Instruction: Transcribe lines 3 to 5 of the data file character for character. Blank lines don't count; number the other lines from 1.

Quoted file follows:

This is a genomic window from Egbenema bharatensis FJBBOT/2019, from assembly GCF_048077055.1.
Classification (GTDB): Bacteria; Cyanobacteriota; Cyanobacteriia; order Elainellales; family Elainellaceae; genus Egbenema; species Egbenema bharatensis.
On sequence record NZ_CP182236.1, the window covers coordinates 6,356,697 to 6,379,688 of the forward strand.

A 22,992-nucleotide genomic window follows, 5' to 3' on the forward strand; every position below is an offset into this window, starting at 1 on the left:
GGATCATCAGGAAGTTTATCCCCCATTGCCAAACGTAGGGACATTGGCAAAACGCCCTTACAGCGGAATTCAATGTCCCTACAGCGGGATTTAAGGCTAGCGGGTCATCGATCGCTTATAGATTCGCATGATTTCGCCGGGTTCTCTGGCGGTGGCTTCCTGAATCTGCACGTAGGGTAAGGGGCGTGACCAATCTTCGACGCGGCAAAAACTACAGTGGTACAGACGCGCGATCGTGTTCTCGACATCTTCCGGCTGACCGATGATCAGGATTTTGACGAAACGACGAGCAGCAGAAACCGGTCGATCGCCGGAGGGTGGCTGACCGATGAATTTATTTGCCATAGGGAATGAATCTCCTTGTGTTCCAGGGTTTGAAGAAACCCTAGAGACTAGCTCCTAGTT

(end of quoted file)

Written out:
On sequence record NZ_CP182236.1, the window covers coordinates 6,356,697 to 6,379,688 of the forward strand.

A 22,992-nucleotide genomic window follows, 5' to 3' on the forward strand; every position below is an offset into this window, starting at 1 on the left:
GGATCATCAGGAAGTTTATCCCCCATTGCCAAACGTAGGGACATTGGCAAAACGCCCTTACAGCGGAATTCAATGTCCCTACAGCGGGATTTAAGGCTAGCGGGTCATCGATCGCTTATAGATTCGCATGATTTCGCCGGGTTCTCTGGCGGTGGCTTCCTGAATCTGCACGTAGGGTAAGGGGCGTGACCAATCTTCGACGCGGCAAAAACTACAGTGGTACAGACGCGCGATCGTGTTCTCGACATCTTCCGGCTGACCGATGATCAGGATTTTGACGAAACGACGAGCAGCAGAAACCGGTCGATCGCCGGAGGGTGGCTGACCGATGAATTTATTTGCCATAGGGAATGAATCTCCTTGTGTTCCAGGGTTTGAAGAAACCCTAGAGACTAGCTCCTAGTT